Leslie: 05:14 and of course, that letter took me like a couple of weeks to write, because you know, I was so ecstatic that I was going to have an opportunity. I said, I’m not looking for anything. I just would like to have some medical background and if you’re open to it, I would love to have a relationship with you, but you know, and our contact can be a secret if you haven’t told anybody. I mean, I didn’t really know her situation and she wrote back to the lady, the intermediary lady and said, returned my pictures and said, don’t contact me further, I want nothing to do with this person, and she said, I have my own needs to satisfy. She, that was kind of a dead end because once my file was open and, the lady that did the search said, you know, maybe come to this support group that we have a big hospital here for adoptees, birth moms, and so I went one time, but it was really, really hard for me because everybody had really happy stories and she said, I’ve been doing these searches for 30 years and this is a first mother that has said no.
Damon: 06:20 Oh Man. So what did you think when you got that back from. I mean, that must’ve been a tough call for you to hear from the intermediary.
Leslie: 06:26 Oh, it was horrible. I mean, it was devastating. It was one of the lowest points in my life. I was just so distraught about it and I kept thinking, you know, why? And I had some choice words for her, like, oh my gosh, how could you do this to another human being? And My mom who raised me would say, you know, she called the hospital or the orphanage every single day for seven months. So we were just assuming that she would want to meet. But she didn’t.
Damon: 06:55 Wow. You’re right. That’s totally misleading.
Leslie: 06:59 Totally misleading. Yeah.
Damon: 07:00 Fast forward 20 years, and Leslie and her husband are out on a leisurely walk. Her husband asked,
Leslie: 07:07 so what’s your bucket list? And I’m like, I want to find my birth family. It’s just like a big hole in my stomach and I just, there’s nothing I can do to fill it.
Damon: 07:15 The couple hired a private investigator who found her birth mother again. He learned that Leslie’s maternal grandmother had passed away and her birth mother had signed the death certificate, which told the detective the woman’s name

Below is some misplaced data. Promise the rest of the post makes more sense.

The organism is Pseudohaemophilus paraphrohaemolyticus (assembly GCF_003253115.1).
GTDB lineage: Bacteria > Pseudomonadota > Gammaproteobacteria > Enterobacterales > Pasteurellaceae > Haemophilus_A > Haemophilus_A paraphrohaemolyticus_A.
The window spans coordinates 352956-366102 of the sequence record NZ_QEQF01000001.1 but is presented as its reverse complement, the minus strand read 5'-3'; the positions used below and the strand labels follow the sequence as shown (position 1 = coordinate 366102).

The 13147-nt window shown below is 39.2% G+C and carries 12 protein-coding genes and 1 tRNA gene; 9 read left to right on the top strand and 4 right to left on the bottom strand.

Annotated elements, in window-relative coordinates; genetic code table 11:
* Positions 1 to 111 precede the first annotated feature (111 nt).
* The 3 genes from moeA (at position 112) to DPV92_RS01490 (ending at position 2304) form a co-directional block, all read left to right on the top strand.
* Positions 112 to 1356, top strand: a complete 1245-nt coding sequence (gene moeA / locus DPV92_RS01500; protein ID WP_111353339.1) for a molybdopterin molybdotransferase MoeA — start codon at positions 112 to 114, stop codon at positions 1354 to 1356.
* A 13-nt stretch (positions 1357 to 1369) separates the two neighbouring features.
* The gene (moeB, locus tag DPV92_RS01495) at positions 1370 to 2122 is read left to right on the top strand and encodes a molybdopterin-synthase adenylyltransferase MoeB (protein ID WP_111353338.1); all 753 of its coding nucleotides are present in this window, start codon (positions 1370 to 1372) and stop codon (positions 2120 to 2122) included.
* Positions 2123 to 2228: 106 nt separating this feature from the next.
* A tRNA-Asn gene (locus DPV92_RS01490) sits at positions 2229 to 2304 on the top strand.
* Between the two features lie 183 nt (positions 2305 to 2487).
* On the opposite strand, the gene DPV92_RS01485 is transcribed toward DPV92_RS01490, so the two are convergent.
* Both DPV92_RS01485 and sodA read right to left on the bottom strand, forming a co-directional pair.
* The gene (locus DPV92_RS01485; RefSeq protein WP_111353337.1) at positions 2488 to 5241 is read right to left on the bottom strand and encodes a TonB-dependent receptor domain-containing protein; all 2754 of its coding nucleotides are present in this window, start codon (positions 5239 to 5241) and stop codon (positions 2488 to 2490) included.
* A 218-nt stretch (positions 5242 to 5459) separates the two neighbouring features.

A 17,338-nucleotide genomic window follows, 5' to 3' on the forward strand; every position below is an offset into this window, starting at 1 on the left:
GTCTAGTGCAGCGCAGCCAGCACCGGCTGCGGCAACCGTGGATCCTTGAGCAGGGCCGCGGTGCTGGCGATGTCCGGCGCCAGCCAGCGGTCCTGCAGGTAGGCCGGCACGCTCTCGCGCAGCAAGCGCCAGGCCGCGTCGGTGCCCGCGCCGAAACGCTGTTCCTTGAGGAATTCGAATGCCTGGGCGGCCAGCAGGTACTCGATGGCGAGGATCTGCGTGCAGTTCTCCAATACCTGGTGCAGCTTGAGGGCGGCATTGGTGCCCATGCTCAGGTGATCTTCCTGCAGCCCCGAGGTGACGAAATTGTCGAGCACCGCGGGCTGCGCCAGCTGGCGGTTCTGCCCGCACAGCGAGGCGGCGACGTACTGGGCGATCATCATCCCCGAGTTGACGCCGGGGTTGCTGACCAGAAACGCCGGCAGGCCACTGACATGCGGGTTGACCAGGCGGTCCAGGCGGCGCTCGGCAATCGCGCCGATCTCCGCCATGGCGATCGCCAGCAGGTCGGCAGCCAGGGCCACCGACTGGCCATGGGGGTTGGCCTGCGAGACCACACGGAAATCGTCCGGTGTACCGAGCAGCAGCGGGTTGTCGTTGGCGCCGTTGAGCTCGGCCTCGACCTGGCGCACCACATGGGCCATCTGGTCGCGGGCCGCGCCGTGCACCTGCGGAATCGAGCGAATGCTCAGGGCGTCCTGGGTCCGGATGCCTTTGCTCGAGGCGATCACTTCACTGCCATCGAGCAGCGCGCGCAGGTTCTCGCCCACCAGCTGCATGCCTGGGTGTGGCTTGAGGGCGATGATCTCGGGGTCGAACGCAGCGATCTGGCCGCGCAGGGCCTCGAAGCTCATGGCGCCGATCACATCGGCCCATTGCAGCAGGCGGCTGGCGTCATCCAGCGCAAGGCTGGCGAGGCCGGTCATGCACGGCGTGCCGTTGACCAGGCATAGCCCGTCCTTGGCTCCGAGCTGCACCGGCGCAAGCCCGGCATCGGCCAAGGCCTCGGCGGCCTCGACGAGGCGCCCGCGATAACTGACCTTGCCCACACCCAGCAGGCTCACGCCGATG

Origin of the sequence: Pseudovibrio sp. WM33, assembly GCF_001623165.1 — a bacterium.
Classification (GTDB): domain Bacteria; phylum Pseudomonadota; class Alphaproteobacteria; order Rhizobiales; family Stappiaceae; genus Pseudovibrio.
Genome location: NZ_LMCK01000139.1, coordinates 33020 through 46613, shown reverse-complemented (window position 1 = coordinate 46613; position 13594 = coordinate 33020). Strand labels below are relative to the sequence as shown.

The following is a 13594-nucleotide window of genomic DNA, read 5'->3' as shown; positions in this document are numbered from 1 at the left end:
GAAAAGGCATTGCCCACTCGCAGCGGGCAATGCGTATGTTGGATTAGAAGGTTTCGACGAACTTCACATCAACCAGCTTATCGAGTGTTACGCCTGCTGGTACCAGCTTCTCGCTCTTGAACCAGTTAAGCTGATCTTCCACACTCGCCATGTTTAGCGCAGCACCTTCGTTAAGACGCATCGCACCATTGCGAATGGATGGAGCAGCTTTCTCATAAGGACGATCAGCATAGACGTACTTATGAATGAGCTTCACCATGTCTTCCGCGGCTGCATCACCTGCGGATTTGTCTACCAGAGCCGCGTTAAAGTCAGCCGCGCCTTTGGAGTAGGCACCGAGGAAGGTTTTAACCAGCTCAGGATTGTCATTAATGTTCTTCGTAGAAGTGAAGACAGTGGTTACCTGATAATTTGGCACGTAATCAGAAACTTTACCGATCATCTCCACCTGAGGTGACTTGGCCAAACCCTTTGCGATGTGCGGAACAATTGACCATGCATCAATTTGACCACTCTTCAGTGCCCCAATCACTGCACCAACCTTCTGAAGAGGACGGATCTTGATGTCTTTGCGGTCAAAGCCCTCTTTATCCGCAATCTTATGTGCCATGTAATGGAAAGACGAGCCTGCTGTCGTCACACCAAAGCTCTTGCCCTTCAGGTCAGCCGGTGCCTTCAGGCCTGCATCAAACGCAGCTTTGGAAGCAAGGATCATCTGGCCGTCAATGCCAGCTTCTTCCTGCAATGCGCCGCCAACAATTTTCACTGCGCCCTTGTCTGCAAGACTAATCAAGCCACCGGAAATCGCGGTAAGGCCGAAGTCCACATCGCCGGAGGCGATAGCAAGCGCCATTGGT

Leslie: 07:29 when we found it. My husband and I just got on the computer and started doing a lot of research and I found out that she had three kids. So I’m like, well, she asked me not to contact her ever again. So I’ll contact my siblings.
Damon: 07:43 Leslie’s siblings were also in Maryland. Her next closest sibling is six years younger than herself and the others are all within a few years of her own birth. Leslie’s nearly 50. So calculating their ages, she felt comfortable that she was reaching out to adults who likely had established lives of their own.
Leslie: 08:03 So I got ahold of my middle brother and I, actually, my husband did because I was shaking and my voice is cracking. I was just so emotional about it and she’s like, you know, are, confirmed who he was. Is your mother’s name Biz, are you guys Irish Catholics, are you blah blah bah. And he confirmed all that and my husband goes, well, I just, I have some information for you, you know, I’m not selling anything but you know, you have another sister. And he was like, what? And he’s like, yeah, she’s sitting right here. Would you like to talk to her? And so I’m six feet tall. The first thing I said is, are you tall? And he said, yeah, I’m 6’5 and my brother is 6’4. So, um, anyways, we talked into the night, you know, we’re instant messaging through the night.
Damon: 08:48 Oh my gosh. That must’ve been so crazy for you to sit there and listen to your husband talk to this guy who’s your brother?
Leslie: 08:55 Exactly. I mean, and of course he has an east coast accent. So I’m thinking, how can we be related you sound completely different than me.
Damon: 09:04 What did he say? How did he, what did he say?
Leslie: 09:08 He’s, he’s like, wow. So how did you find that? You know, he kinda just wanted that backstory. And, and I told him, I said, here’s the deal, you know. Your mom, I found her, you know, 22 years ago, but she didn’t want anything to do with me and he was just so shocked. Like, why would she do that? Like, that’s not the mom that raised me, like, what the hell? And uh, so he and I kind of processed that for awhile and he’s just like, I’m so sorry about that and I’m really glad of Clifford now swapping pictures over the internet and things like that that he’s like, please don’t tell my other siblings, yet because I want to talk to my mom. And I was like, okay.
Damon: 09:50 Leslie’s middle brother drove to their mother’s home with a gang of questions on his mind. He told the story of his recent experience with a woman contacting him, saying she was related to the family.